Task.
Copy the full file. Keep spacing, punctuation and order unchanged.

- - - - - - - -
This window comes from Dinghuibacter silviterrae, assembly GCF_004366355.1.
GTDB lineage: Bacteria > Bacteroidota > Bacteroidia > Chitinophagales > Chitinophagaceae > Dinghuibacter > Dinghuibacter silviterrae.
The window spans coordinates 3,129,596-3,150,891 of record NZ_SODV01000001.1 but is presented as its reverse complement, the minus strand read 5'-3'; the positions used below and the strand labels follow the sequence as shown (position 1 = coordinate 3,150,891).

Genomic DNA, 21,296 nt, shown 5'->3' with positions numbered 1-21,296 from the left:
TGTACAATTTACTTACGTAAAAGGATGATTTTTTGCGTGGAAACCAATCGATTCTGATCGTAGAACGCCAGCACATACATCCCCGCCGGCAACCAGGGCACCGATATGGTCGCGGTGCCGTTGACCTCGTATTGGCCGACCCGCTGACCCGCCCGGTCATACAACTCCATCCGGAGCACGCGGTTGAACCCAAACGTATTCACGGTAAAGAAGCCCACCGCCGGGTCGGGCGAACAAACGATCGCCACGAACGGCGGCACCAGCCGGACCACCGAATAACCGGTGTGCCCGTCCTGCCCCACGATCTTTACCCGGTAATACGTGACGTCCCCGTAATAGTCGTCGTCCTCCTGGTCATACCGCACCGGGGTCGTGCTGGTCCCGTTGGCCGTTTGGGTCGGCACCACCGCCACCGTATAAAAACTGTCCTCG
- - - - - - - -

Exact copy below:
This window comes from Dinghuibacter silviterrae, assembly GCF_004366355.1.
GTDB lineage: Bacteria > Bacteroidota > Bacteroidia > Chitinophagales > Chitinophagaceae > Dinghuibacter > Dinghuibacter silviterrae.
The window spans coordinates 3,129,596-3,150,891 of record NZ_SODV01000001.1 but is presented as its reverse complement, the minus strand read 5'-3'; the positions used below and the strand labels follow the sequence as shown (position 1 = coordinate 3,150,891).

Genomic DNA, 21,296 nt, shown 5'->3' with positions numbered 1-21,296 from the left:
TGTACAATTTACTTACGTAAAAGGATGATTTTTTGCGTGGAAACCAATCGATTCTGATCGTAGAACGCCAGCACATACATCCCCGCCGGCAACCAGGGCACCGATATGGTCGCGGTGCCGTTGACCTCGTATTGGCCGACCCGCTGACCCGCCCGGTCATACAACTCCATCCGGAGCACGCGGTTGAACCCAAACGTATTCACGGTAAAGAAGCCCACCGCCGGGTCGGGCGAACAAACGATCGCCACGAACGGCGGCACCAGCCGGACCACCGAATAACCGGTGTGCCCGTCCTGCCCCACGATCTTTACCCGGTAATACGTGACGTCCCCGTAATAGTCGTCGTCCTCCTGGTCATACCGCACCGGGGTCGTGCTGGTCCCGTTGGCCGTTTGGGTCGGCACCACCGCCACCGTATAAAAACTGTCCTCG